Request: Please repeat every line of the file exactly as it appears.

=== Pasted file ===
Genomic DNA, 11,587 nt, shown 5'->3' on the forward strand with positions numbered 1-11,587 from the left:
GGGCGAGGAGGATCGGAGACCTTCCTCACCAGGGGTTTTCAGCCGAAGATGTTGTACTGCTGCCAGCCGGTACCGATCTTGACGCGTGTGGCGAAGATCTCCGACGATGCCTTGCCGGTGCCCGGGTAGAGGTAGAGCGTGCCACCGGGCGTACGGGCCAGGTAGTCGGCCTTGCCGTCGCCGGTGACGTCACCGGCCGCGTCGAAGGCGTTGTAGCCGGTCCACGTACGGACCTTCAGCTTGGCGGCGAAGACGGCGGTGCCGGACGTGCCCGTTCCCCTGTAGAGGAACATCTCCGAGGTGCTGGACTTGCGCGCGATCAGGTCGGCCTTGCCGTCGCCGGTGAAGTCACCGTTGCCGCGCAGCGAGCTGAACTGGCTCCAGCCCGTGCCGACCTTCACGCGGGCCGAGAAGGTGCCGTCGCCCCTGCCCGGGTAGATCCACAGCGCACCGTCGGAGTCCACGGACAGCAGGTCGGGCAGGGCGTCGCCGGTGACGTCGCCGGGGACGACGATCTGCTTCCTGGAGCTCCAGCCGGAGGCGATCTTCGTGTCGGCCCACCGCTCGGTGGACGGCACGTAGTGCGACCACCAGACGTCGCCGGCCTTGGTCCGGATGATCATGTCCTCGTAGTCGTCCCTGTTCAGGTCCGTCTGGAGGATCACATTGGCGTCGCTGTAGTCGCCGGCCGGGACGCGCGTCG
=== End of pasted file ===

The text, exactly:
Genomic DNA, 11,587 nt, shown 5'->3' on the forward strand with positions numbered 1-11,587 from the left:
GGGCGAGGAGGATCGGAGACCTTCCTCACCAGGGGTTTTCAGCCGAAGATGTTGTACTGCTGCCAGCCGGTACCGATCTTGACGCGTGTGGCGAAGATCTCCGACGATGCCTTGCCGGTGCCCGGGTAGAGGTAGAGCGTGCCACCGGGCGTACGGGCCAGGTAGTCGGCCTTGCCGTCGCCGGTGACGTCACCGGCCGCGTCGAAGGCGTTGTAGCCGGTCCACGTACGGACCTTCAGCTTGGCGGCGAAGACGGCGGTGCCGGACGTGCCCGTTCCCCTGTAGAGGAACATCTCCGAGGTGCTGGACTTGCGCGCGATCAGGTCGGCCTTGCCGTCGCCGGTGAAGTCACCGTTGCCGCGCAGCGAGCTGAACTGGCTCCAGCCCGTGCCGACCTTCACGCGGGCCGAGAAGGTGCCGTCGCCCCTGCCCGGGTAGATCCACAGCGCACCGTCGGAGTCCACGGACAGCAGGTCGGGCAGGGCGTCGCCGGTGACGTCGCCGGGGACGACGATCTGCTTCCTGGAGCTCCAGCCGGAGGCGATCTTCGTGTCGGCCCACCGCTCGGTGGACGGCACGTAGTGCGACCACCAGACGTCGCCGGCCTTGGTCCGGATGATCATGTCCTCGTAGTCGTCCCTGTTCAGGTCCGTCTGGAGGATCACATTGGCGTCGCTGTAGTCGCCGGCCGGGACGCGCGTCG